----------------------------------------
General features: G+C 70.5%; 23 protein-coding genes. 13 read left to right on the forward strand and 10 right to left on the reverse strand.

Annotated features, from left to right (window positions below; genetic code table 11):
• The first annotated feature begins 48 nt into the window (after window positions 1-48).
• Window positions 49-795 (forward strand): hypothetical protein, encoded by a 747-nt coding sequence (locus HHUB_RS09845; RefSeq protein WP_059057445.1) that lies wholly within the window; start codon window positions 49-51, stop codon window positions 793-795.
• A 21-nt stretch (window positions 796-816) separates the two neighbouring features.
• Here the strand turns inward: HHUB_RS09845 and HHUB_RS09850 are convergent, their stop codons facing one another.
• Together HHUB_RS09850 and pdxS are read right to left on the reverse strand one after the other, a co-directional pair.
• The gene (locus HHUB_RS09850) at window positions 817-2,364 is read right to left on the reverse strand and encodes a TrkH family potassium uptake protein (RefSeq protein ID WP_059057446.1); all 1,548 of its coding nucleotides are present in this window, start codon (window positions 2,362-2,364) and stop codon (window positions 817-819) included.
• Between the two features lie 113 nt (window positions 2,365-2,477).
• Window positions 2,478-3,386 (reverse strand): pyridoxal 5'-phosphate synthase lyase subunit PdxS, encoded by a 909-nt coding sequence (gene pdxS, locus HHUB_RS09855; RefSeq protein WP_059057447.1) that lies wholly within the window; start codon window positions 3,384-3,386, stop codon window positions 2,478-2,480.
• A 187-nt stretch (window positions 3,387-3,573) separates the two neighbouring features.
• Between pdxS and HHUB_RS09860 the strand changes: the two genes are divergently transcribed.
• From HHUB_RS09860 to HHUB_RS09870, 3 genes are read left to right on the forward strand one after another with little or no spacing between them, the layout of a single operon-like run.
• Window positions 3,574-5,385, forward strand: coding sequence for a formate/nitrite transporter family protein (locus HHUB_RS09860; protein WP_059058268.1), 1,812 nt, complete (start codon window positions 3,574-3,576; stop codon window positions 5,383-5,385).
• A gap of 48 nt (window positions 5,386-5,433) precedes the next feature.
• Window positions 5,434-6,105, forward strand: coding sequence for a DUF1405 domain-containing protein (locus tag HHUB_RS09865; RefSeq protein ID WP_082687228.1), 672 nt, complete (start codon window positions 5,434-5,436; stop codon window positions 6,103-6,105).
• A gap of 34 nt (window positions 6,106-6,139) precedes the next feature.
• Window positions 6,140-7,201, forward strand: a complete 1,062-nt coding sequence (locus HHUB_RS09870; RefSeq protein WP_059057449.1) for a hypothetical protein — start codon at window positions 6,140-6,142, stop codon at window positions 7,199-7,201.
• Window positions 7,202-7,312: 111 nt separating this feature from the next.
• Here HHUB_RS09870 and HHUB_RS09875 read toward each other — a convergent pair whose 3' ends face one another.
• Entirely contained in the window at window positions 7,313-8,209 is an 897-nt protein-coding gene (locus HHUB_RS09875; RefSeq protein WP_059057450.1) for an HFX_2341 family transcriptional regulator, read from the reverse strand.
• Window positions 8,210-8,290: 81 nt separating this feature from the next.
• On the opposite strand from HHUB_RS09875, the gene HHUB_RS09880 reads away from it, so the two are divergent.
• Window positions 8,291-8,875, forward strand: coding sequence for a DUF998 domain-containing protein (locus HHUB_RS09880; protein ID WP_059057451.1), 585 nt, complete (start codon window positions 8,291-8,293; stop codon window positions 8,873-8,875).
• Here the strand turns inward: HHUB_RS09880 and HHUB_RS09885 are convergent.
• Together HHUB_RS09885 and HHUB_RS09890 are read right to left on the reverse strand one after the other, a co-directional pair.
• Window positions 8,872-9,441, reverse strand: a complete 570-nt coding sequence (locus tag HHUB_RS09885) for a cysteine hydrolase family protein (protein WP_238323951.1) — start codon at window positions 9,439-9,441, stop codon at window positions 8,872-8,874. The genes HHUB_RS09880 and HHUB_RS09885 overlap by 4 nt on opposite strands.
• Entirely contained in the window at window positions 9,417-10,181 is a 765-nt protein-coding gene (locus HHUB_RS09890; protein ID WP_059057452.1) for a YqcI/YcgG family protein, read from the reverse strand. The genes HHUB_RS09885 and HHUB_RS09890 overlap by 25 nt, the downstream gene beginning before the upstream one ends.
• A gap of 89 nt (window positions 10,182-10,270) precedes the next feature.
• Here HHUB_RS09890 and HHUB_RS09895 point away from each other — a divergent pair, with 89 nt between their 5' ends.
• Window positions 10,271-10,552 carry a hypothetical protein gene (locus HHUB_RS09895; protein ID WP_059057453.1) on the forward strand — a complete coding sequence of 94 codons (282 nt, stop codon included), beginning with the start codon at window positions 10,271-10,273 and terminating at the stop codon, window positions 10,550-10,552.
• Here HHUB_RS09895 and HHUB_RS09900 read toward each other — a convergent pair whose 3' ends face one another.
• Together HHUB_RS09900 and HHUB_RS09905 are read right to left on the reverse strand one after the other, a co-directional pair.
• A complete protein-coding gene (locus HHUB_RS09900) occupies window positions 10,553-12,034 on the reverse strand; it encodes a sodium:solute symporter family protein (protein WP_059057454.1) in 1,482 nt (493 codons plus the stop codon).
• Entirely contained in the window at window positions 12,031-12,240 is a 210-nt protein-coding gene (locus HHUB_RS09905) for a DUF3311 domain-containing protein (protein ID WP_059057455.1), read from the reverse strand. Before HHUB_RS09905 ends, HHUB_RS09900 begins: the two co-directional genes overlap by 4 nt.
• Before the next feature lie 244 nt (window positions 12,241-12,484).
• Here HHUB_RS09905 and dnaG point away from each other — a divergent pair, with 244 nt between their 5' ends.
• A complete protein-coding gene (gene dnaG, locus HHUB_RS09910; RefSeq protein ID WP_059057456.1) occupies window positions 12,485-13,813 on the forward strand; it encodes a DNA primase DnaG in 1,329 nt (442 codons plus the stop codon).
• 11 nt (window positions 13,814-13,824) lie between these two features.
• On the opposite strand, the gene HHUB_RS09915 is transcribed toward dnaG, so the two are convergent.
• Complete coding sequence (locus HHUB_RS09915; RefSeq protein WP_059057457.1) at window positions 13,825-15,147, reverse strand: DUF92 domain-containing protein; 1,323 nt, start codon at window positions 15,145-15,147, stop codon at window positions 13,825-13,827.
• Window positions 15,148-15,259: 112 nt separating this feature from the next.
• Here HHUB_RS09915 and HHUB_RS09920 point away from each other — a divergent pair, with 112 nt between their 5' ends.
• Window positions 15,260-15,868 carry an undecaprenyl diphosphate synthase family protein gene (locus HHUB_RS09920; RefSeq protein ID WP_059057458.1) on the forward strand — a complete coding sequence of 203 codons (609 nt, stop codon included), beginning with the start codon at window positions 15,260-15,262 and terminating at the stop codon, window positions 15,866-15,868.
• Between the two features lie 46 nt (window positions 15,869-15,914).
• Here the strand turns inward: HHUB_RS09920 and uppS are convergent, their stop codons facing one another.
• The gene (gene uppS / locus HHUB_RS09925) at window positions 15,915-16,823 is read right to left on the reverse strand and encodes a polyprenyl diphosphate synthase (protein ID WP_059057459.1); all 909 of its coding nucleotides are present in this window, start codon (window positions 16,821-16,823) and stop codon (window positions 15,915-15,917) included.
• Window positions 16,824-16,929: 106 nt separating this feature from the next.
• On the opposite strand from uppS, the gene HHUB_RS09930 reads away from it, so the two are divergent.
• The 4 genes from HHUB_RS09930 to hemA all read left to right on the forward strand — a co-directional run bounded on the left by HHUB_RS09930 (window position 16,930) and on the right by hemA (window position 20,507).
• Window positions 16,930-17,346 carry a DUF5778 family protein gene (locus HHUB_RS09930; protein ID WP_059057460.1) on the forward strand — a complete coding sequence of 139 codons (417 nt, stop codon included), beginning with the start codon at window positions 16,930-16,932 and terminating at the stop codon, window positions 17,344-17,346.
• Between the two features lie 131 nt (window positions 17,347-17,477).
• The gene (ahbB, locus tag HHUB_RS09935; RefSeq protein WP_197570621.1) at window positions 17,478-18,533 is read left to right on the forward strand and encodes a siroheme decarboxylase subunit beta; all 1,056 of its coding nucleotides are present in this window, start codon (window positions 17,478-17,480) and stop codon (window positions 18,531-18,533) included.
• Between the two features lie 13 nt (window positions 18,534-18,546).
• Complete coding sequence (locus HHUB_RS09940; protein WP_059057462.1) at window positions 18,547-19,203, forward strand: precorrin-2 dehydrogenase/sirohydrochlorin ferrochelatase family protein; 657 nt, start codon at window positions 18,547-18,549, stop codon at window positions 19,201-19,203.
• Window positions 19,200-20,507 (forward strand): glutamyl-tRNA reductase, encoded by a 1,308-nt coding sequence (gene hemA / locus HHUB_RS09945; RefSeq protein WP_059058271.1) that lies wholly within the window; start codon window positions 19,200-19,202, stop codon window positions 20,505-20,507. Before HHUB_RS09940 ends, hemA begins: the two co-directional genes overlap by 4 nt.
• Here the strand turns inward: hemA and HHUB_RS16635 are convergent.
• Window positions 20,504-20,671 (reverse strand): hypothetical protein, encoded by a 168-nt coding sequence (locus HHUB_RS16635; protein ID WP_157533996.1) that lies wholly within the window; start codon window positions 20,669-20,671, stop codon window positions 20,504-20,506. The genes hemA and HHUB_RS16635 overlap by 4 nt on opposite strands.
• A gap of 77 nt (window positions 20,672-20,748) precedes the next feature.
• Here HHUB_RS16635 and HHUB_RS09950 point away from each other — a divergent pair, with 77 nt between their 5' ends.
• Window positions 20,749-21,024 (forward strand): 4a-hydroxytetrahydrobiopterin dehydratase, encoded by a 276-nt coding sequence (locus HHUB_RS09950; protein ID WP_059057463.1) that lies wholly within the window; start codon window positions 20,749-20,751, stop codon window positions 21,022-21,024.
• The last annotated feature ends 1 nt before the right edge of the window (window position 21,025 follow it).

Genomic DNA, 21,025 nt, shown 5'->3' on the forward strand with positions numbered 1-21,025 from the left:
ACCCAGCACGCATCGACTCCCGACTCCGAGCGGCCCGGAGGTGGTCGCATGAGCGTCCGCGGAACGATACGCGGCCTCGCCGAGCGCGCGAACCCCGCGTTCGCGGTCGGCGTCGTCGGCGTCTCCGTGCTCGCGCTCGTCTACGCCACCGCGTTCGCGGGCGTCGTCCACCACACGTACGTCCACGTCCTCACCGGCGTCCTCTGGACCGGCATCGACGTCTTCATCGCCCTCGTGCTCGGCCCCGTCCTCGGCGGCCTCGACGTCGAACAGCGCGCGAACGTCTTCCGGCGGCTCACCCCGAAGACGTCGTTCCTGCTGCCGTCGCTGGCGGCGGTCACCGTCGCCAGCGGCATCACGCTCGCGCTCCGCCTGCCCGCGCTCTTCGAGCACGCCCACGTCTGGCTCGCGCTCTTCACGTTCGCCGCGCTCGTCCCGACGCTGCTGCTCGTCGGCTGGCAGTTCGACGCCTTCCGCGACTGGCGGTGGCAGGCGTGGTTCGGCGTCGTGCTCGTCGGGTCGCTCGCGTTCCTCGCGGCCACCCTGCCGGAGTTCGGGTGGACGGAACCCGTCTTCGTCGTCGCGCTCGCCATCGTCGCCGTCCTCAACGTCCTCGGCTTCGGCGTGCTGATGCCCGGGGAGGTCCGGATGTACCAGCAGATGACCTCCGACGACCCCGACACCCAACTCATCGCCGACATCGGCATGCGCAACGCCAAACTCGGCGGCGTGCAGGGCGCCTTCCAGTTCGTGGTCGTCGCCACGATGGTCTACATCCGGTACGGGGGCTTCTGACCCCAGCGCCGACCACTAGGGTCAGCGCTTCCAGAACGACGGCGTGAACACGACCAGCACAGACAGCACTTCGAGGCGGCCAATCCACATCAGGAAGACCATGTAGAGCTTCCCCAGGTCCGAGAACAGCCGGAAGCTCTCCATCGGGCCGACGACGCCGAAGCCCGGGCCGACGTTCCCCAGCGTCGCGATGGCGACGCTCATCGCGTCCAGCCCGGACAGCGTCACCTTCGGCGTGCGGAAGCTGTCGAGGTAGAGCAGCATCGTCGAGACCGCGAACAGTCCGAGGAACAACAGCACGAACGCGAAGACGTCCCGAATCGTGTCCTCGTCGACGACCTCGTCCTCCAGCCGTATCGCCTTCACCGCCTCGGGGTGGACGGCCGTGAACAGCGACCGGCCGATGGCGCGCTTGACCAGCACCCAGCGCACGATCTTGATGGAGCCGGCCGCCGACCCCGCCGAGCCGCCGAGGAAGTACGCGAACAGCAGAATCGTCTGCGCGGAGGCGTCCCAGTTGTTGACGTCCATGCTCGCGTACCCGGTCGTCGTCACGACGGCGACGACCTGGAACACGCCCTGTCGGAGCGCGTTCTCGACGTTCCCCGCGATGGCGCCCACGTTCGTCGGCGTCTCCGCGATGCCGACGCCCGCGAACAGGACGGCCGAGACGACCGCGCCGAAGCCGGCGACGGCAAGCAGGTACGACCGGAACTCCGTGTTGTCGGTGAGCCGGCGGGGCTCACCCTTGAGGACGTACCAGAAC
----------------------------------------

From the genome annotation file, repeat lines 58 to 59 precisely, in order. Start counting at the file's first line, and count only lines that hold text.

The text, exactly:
• Window positions 20,504-20,671 (reverse strand): hypothetical protein, encoded by a 168-nt coding sequence (locus HHUB_RS16635; protein ID WP_157533996.1) that lies wholly within the window; start codon window positions 20,669-20,671, stop codon window positions 20,504-20,506. The genes hemA and HHUB_RS16635 overlap by 4 nt on opposite strands.
• A gap of 77 nt (window positions 20,672-20,748) precedes the next feature.